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Climate Change Is Class Struggle

To build the power to take on climate change, we can’t simply validate individual movements or assume single-issue struggles will add up to something greater than the sum of their parts. We need class politics to connect the dots of our many struggles — and to save the planet.

Motorists navigate a flooded highway during the onslaught of Typhoon Kammuri on December 3, 2019 in Lipa town, Batangas province, Philippines. (Ezra Acayan / Getty Images)

The main value of reading Naomi Klein’s collected essays written between 2010 and 2019 in On Fire: The Burning Case for a Green New Deal is that it allows us to see how Klein and much of the climate left’s thinking has evolved over the past decade, from the debacle in Copenhagen in 2009 to Alexandria Ocasio-Cortez and Ed Markey’s Green New Deal resolution in 2019.

Ten years is a really long time in the climate fight. If we’re honest, those ten years have largely been wasted. Emissions hit a record high in 2018, and it appears 2019 will be even higher. As long as emissions keep rising, we are still losing. If we’re going to start winning, the next ten years must look very different.

The most exciting part of reading this collection is the clear sense of a marked political shift over the last few years. The bulk of the chapters read as an onslaught of disasters — the Deepwater Horizon oil spill, Trump’s election, summer vacations marred by apocalyptic smoke — occasionally punctuated by glimmers of hope: the Vatican’s encyclical that argued for better planetary stewardship, the radical “Leap Manifesto” building a case for climate justice, and scientific pronouncements declaring the need for revolutionary economic changes.

Yet these early chapters were written in a political context where the climate movement was still grasping for what a winning strategy would look like. In the context of failure, Klein rightly disposes of false solutions like capital-led geo-engineering schemes or lifestyle changes. But what a winning strategy looks like was not always clear.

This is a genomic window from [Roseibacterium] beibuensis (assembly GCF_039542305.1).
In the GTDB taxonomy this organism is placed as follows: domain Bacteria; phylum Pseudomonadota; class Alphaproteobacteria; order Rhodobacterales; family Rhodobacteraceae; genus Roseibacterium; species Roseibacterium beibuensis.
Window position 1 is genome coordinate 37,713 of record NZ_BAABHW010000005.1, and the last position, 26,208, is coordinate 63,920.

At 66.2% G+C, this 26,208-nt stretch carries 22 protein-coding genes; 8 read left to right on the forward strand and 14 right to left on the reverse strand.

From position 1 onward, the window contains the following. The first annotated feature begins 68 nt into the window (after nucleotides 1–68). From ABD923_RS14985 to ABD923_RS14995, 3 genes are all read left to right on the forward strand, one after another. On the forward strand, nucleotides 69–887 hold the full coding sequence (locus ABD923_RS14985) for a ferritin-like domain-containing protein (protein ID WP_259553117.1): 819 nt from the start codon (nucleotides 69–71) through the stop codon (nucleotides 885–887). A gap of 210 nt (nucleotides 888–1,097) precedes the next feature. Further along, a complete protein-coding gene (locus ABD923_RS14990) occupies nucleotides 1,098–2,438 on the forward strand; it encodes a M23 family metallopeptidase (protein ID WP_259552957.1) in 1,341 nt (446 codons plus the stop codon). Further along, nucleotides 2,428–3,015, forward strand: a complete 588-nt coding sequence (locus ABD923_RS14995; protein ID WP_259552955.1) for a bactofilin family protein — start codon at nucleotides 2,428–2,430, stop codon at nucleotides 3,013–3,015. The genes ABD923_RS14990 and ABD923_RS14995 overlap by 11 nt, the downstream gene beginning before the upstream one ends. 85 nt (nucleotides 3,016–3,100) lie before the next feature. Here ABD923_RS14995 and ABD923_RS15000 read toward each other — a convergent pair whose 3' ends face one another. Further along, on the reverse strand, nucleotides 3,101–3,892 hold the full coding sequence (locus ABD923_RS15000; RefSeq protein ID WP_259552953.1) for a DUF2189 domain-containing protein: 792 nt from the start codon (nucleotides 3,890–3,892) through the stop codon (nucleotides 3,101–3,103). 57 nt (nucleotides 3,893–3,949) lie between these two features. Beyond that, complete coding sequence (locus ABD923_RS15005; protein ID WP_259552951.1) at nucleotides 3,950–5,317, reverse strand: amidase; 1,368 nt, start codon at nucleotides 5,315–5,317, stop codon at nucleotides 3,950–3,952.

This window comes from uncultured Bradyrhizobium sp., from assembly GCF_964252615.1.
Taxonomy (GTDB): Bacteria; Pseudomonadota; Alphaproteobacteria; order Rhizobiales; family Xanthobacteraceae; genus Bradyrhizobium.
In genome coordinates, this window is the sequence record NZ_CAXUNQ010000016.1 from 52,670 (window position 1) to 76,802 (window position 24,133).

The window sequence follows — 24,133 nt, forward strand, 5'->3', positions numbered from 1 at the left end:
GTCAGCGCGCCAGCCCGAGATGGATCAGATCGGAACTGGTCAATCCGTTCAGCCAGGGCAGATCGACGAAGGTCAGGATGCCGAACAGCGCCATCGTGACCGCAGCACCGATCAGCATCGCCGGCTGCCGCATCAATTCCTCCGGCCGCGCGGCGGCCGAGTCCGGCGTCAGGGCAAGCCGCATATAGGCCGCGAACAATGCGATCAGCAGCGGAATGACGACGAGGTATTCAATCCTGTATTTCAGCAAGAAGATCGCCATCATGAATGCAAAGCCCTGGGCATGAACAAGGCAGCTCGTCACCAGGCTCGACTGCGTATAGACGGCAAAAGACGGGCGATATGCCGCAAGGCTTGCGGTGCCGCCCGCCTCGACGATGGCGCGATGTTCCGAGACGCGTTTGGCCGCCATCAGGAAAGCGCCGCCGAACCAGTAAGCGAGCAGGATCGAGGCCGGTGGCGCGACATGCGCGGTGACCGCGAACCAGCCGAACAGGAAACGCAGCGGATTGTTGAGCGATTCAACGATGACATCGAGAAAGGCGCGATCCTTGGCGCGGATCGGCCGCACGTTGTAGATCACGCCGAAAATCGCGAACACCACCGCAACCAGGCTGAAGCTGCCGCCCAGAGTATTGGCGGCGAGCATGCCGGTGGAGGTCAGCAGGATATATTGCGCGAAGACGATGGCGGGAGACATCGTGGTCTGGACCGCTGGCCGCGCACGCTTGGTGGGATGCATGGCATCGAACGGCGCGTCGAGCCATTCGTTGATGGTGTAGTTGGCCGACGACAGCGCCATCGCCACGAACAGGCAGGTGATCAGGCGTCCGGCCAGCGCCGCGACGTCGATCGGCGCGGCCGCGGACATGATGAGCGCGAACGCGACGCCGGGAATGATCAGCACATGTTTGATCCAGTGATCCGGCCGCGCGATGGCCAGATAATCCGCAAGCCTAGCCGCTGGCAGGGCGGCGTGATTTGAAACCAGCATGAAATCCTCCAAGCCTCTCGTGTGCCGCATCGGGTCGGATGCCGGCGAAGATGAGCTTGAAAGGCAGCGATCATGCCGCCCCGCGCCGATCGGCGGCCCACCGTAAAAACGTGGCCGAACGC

It is only in the essays written in 2018 and 2019 where Klein’s writing starts to coalesce around a larger political shift toward “a democratic eco-socialist vision, connecting the dots between the economic depredations caused by decades of neoliberal ascendency and the ravaged state of the natural world.” It is this broader movement that Klein suggests gives us a chance: “In the nick of time, a new political path to safety is presenting itself . . . it’s the moment to get the hell on that path.”

What has changed in these recent years? Obviously one aspect is the “game changer of the Green New Deal” that inspires the title of this collection. But, as many have pointed out, the Green New Deal (GND) is not new. Klein herself says, “This kind of ‘climate justice’ framework . . . has been attempted locally for many years.”

I would argue this political shift is a product of a broader awakening to the nature of the struggle itself: climate change is a class struggle — that is, it is a struggle to build mass social power to confront some of the wealthiest and most powerful sectors of capital in world history. We have understood this enemy for a while, but only recently have we begun to realize how we might build the kind of power capable of challenging them.